MRT riders fight fare hike in Philippines

MRT riders fight fare hike in Philippines
Members of #StrikeTheHike protest light-rail fare increases at LRT-2 Pureza Station in Sta. Mesa, Manila, on Sunday. The group urges commuters to protest the fare hikes by taking selfies and “groupfies” at train stations.

MANILA - Congress will suspend the fare rate increase implemented Sunday in the Light Rail Transit (LRT 1 and 2) and Metro Rail Transit 3 (MRT) systems if the Department of Transportation and Communications (DOTC) fails to justify it at a committee hearing scheduled for Jan. 8, even as protesting commuters took matters into their hands by staging a protest on a moving LRT-2 train early Sunday.

"If there is really a need for us to ask for a deferment, we will do it, we will ask for it," said Catanduanes Rep. Cesar V. Sarmiento.

He said Congress could opt for a full deferment or implementing the fare hike on a staggered basis.

At least two senators on Sunday castigated the DOTC for the new LRT-MRT rates, which are roughly double the previous rates and went into effect 15 days after they were announced while Congress was on a holiday break. The House and the Senate sessions will reopen Monday, Jan. 5.

Selfie protest

About 10 members of the militant Strike the Hike consumer group, stylized as #StrikeTheHike, refused to hold on to safety handrails, sit or stay still, all the while taking selfies on a Santolan-bound LRT-2 train, to protest what they said was the "unjust" fare increase.

Holding greeting card-sized thumbs-down signs patterned after Facebook's ubiquitous "like" button, the young protesters first posed for selfies on the platform of the LRT Pureza Station, before boarding a train heading toward Santolan. The group continued to take selfies and even managed to convince a few passengers to pose with them.

Mark Louie Aquino, the Strike the Hike Network spokesman, said the selfie protest was just one of the creative ways the group has thought of to protest against the LRT and MRT fare hike.

"We encourage our fellow Filipinos to create protest actions in any forms. For the selfies, we hope they post them to Facebook with the hashtags #NoToMRTLRTFareHike or #StrikeTheHike," he told reporters.

"We will do more protests on Monday, and seek a temporary restraining order from the Supreme Court, and if the government will not listen, we will make more noise," he said.

'Treacherous'

Aquino said that the fare hikes were "treacherously" implemented after the Christmas holidays to minimise opposition.

"At this time, when there have been many expenses over the holidays, and with 70 per cent of LRT and MRT riders either minimum wage earners or students, this [fare] hike is an awful surprise," he said.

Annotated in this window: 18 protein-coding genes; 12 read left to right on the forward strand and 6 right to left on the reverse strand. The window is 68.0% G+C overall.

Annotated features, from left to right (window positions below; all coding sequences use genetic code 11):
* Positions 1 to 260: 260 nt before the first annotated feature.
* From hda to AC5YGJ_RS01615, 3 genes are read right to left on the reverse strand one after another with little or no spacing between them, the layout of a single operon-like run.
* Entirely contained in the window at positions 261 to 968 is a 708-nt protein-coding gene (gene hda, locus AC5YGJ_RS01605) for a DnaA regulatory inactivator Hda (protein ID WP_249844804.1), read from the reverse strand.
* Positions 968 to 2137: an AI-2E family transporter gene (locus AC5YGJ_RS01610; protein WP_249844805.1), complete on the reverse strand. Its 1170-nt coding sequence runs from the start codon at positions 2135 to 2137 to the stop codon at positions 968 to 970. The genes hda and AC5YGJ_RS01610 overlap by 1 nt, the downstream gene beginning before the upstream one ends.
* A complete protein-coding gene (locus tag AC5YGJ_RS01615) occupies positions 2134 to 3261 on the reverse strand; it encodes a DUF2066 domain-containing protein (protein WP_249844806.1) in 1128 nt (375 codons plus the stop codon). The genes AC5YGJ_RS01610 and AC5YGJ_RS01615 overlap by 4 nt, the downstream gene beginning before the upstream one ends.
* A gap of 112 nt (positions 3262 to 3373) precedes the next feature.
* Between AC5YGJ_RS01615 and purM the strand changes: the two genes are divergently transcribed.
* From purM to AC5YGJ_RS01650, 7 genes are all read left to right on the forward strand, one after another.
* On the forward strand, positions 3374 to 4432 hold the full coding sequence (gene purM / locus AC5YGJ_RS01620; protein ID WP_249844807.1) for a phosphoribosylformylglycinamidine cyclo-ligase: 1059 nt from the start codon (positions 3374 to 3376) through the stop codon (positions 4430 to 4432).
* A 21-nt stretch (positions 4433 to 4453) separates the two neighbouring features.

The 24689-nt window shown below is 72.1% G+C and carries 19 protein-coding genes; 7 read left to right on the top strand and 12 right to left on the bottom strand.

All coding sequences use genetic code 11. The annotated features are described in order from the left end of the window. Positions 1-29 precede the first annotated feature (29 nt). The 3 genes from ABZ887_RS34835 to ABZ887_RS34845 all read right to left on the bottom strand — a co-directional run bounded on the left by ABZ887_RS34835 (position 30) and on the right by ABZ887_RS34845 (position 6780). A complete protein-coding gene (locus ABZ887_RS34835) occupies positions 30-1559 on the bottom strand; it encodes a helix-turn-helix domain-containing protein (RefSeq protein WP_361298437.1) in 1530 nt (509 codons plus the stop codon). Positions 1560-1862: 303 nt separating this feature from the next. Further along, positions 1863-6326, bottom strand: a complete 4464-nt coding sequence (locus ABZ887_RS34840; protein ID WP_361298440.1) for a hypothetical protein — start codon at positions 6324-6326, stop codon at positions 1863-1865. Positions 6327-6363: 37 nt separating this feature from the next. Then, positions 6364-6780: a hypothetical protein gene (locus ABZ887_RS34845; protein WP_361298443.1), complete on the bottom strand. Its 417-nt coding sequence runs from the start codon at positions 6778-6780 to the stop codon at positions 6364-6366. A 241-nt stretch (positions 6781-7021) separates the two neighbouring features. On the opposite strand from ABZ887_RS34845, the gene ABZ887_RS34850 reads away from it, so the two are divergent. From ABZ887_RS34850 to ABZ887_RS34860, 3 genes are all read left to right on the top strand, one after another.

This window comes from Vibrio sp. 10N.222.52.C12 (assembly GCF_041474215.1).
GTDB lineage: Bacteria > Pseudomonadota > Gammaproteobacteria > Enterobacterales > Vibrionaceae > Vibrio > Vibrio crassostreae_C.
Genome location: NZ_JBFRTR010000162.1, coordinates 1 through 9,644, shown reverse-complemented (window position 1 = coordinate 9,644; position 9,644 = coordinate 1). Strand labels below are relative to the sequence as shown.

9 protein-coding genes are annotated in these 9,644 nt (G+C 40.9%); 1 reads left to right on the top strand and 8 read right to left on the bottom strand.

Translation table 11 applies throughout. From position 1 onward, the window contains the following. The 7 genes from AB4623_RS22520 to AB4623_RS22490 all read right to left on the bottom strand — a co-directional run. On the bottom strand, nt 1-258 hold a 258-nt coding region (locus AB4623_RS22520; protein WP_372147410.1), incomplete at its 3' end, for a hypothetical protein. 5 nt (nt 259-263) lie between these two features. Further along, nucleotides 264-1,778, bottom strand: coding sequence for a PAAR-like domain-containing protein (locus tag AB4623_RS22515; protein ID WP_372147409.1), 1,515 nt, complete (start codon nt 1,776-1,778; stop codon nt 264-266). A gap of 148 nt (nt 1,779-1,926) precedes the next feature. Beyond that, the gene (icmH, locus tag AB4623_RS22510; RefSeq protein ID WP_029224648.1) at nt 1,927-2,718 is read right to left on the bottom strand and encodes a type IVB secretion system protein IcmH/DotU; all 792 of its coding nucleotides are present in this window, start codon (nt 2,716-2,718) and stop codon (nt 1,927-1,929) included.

Citing various news reports, he noted that the government itself has said that the additional profits from the increase would not benefit the system.

"In previous years, the government said the increase will go to improvements in the system. But now, (Transportation Secretary Jose Emilio) Abaya himself said that the money from the increased fares would just go back to the private firms involved in running the trains," Aquino said.

Sympathy from passengers

Passengers who agreed to have their selfies taken with the protesters were sympathetic.

"It's okay for me to spend more on LRT fare, but this is just too much," said Aurora Chua, 57, who commutes from Marikina to Binondo to her workplace. "If most of my daily wage goes to my fare, then life will be more difficult for me."

Others seemed more surprised than angry.

"I normally pay P15 (S$0.44) to get from Santolan to Recto, but now, I have to add P10 more," said a 19-year-old female student, who declined to be identified. "The price hike was surprising, but it seems we can't do anything about it."

After getting off at Gilmore Station in San Juan, the group of protesters then crossed the tracks going in the opposite direction, without buying new tickets for the journey.

They repeated this act, highlighting a ripped portion of the protective rubber joint of a part that connected the train wagons.

The antifare hike sentiment spilled over to Twitter, with users such as @maxell_lander tweeting, "LRT, MRT fare hike starts today-What?! This gov't is in the pits, rewarding bad service and corruption by fare hike, shame on you all!"

Another user, who goes by the handle @_ChristianDale_, said, "Long queues, disrupted operations by stalled trains, not functioning escalator and elevator, and filthy toilets, NO to MRT/LRT fare hike!"

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